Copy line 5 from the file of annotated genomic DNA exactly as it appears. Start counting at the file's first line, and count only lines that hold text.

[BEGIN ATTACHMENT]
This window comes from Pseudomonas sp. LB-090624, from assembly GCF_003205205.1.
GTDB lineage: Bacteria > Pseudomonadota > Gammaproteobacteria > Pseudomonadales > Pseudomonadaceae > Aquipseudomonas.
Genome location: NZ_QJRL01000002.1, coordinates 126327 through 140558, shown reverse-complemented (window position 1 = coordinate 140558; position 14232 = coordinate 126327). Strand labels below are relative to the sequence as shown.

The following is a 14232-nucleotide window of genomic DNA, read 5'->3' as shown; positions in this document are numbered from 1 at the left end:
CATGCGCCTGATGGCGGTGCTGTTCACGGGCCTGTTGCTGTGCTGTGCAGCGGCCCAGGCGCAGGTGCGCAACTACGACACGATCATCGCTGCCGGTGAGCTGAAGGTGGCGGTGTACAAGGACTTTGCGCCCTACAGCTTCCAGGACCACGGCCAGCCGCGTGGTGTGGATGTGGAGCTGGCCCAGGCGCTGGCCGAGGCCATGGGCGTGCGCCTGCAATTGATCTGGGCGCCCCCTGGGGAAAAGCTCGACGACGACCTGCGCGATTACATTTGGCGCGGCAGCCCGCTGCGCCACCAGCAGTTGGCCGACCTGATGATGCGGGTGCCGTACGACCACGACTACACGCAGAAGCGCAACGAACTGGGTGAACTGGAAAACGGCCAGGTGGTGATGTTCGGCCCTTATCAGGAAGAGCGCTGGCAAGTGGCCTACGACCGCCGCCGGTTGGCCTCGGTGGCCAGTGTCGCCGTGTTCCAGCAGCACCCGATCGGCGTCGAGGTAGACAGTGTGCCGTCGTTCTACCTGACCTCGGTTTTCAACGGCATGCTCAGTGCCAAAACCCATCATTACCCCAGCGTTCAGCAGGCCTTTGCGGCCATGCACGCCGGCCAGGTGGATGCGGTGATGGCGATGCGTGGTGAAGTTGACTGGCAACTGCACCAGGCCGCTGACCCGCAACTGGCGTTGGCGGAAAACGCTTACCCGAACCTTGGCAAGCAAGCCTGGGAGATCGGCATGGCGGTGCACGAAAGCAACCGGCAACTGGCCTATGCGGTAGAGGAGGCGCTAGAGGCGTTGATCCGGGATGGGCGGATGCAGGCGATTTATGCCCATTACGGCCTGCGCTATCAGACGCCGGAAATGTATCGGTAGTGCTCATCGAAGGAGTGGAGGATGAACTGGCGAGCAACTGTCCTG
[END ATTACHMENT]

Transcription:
CATGCGCCTGATGGCGGTGCTGTTCACGGGCCTGTTGCTGTGCTGTGCAGCGGCCCAGGCGCAGGTGCGCAACTACGACACGATCATCGCTGCCGGTGAGCTGAAGGTGGCGGTGTACAAGGACTTTGCGCCCTACAGCTTCCAGGACCACGGCCAGCCGCGTGGTGTGGATGTGGAGCTGGCCCAGGCGCTGGCCGAGGCCATGGGCGTGCGCCTGCAATTGATCTGGGCGCCCCCTGGGGAAAAGCTCGACGACGACCTGCGCGATTACATTTGGCGCGGCAGCCCGCTGCGCCACCAGCAGTTGGCCGACCTGATGATGCGGGTGCCGTACGACCACGACTACACGCAGAAGCGCAACGAACTGGGTGAACTGGAAAACGGCCAGGTGGTGATGTTCGGCCCTTATCAGGAAGAGCGCTGGCAAGTGGCCTACGACCGCCGCCGGTTGGCCTCGGTGGCCAGTGTCGCCGTGTTCCAGCAGCACCCGATCGGCGTCGAGGTAGACAGTGTGCCGTCGTTCTACCTGACCTCGGTTTTCAACGGCATGCTCAGTGCCAAAACCCATCATTACCCCAGCGTTCAGCAGGCCTTTGCGGCCATGCACGCCGGCCAGGTGGATGCGGTGATGGCGATGCGTGGTGAAGTTGACTGGCAACTGCACCAGGCCGCTGACCCGCAACTGGCGTTGGCGGAAAACGCTTACCCGAACCTTGGCAAGCAAGCCTGGGAGATCGGCATGGCGGTGCACGAAAGCAACCGGCAACTGGCCTATGCGGTAGAGGAGGCGCTAGAGGCGTTGATCCGGGATGGGCGGATGCAGGCGATTTATGCCCATTACGGCCTGCGCTATCAGACGCCGGAAATGTATCGGTAGTGCTCATCGAAGGAGTGGAGGATGAACTGGCGAGCAACTGTCCTG